Background: The objective of this work was to systematically review existing literature on the association between allergic rhinitis (AR) and sleep-disordered breathing (SDB) in children.
Methods: We performed a literature search encompassing the last 25 years in PubMed, EMBASE, and Cochrane CENTRAL. Inclusion criteria included English-language papers containing original human data, number of subjects ≥7, and age <18 years old. Data was systematically collected on study design, patient demographics, clinical characteristics/outcomes, and level-of-evidence. Two investigators independently reviewed all articles.
Results: The initial search yielded 433 abstracts, of which 18 articles were included. Twelve (67%) of the 18 articles showed a statistically significant association between AR and SDB. All articles were either case-series or case-control studies. Based on the Newcastle-Ottawa scale, the quality of the articles was determined to be fair to good. For characterizing AR, 7 (39%) studies included skin-prick testing and/or in vitro testing. For determining presence of SDB, 7 (39%) of the studies used polysomnographic data, of which 1 study incorporated data from a home polysomnogram. Habitual snoring was the most common form of SDB studied, in 10 (56%) of the articles. Obstructive sleep apnea was studied in 6 (33%) articles.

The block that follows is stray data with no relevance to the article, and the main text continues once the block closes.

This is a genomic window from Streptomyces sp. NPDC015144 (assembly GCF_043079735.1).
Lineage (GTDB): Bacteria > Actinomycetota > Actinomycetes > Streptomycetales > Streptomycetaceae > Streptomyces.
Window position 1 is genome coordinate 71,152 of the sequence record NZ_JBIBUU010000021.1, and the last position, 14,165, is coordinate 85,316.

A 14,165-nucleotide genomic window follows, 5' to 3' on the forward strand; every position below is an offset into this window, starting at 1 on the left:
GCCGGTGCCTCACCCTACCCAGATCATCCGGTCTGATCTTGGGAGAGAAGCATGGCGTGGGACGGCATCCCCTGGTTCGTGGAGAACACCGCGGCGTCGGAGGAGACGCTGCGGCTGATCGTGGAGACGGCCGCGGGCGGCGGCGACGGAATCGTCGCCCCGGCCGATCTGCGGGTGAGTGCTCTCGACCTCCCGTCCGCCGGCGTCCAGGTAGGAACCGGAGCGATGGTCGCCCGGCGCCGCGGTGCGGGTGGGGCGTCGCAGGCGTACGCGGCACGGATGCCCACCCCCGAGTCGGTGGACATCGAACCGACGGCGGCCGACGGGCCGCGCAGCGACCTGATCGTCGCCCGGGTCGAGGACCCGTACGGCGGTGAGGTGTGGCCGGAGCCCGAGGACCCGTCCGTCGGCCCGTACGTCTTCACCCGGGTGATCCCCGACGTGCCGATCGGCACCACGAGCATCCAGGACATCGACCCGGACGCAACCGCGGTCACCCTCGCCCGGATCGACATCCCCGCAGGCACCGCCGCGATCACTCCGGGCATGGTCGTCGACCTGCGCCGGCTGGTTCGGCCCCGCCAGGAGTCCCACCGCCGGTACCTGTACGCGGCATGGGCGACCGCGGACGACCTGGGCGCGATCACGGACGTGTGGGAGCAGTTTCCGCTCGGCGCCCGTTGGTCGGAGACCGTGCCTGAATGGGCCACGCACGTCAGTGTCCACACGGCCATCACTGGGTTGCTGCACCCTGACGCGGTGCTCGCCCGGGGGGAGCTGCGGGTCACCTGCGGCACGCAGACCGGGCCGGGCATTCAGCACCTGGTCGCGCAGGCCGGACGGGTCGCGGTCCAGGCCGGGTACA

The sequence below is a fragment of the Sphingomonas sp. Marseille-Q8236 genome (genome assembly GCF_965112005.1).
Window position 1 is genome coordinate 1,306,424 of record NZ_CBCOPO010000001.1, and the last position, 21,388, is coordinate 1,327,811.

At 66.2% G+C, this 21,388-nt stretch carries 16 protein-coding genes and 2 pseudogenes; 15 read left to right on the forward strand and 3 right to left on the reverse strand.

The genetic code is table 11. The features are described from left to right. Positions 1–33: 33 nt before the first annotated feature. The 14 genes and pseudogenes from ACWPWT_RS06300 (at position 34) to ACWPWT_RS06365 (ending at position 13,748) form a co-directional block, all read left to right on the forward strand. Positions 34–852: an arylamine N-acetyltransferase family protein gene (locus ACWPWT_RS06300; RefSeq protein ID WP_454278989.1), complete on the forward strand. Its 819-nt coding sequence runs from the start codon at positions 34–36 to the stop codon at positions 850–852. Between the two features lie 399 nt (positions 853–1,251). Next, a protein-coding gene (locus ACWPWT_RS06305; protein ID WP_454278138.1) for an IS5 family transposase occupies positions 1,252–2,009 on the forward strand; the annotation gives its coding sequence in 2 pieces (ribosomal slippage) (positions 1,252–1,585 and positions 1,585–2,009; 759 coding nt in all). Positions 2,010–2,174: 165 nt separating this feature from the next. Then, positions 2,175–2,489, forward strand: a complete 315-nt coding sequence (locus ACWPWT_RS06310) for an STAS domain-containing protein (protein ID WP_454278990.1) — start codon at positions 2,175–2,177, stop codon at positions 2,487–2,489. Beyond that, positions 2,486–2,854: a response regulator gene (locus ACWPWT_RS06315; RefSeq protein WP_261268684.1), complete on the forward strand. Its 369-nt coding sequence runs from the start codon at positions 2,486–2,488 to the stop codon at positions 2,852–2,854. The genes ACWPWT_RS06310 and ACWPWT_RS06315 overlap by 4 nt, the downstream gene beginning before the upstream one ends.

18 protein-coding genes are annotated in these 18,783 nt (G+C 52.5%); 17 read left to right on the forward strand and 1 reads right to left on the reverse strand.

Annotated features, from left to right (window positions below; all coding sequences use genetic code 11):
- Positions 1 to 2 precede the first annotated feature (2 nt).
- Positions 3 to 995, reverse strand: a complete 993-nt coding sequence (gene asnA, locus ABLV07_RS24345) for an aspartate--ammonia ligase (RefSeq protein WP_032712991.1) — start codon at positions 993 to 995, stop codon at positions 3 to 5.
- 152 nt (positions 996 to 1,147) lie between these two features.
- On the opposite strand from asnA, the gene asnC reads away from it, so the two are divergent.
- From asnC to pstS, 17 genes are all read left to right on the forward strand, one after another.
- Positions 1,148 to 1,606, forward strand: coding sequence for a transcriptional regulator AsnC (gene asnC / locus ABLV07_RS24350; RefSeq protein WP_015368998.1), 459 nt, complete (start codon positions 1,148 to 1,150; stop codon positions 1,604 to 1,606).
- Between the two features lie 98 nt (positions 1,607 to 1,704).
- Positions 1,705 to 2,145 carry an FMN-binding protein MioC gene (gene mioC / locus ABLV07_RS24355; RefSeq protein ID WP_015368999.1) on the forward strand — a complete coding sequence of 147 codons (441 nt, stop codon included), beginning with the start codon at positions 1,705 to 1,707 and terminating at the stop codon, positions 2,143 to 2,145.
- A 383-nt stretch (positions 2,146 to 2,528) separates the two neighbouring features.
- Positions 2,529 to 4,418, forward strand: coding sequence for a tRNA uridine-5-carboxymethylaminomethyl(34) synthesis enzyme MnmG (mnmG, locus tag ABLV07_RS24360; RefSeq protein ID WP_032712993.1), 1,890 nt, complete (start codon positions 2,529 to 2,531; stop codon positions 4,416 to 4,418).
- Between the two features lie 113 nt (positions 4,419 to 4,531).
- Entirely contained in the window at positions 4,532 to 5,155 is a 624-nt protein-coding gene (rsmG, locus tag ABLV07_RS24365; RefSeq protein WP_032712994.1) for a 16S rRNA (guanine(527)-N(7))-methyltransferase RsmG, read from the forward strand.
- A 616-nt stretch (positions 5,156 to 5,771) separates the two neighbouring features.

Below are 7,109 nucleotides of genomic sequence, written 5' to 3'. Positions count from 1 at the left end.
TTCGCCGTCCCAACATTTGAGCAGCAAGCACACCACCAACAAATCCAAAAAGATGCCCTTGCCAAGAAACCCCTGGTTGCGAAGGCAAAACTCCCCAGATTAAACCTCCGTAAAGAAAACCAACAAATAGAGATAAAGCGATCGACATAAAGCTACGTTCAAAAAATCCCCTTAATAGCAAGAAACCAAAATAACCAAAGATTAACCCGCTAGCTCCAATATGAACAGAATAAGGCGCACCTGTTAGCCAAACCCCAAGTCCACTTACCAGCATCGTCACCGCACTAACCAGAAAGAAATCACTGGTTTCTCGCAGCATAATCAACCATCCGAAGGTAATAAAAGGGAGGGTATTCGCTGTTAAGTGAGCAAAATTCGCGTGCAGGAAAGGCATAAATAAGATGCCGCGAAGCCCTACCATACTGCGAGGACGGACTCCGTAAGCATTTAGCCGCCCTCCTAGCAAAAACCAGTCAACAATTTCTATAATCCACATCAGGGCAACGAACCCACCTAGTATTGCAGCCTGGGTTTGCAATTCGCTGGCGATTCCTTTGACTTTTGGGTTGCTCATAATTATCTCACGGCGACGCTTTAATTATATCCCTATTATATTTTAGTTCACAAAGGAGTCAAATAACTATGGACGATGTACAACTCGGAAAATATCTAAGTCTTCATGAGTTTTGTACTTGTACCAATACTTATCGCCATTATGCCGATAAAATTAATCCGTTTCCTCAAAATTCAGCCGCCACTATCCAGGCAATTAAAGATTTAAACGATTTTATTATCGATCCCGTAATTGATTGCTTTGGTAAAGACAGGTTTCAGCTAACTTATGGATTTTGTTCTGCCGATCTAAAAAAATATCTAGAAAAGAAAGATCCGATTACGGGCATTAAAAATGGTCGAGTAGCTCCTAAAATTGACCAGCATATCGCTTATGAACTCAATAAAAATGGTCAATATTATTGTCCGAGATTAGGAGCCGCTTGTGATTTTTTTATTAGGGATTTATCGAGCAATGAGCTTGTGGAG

Conclusion: Although the majority of the studies included in this review showed a significant association between AR and SDB, all of the studies were evidence level 3b and 4, for an overall grade of B- evidence (Oxford Evidence-Based Medicine Center). Further higher-quality studies should be performed in the future to better evaluate the relationship between AR and SDB in children.
© 2013 ARS-AAOA, LLC.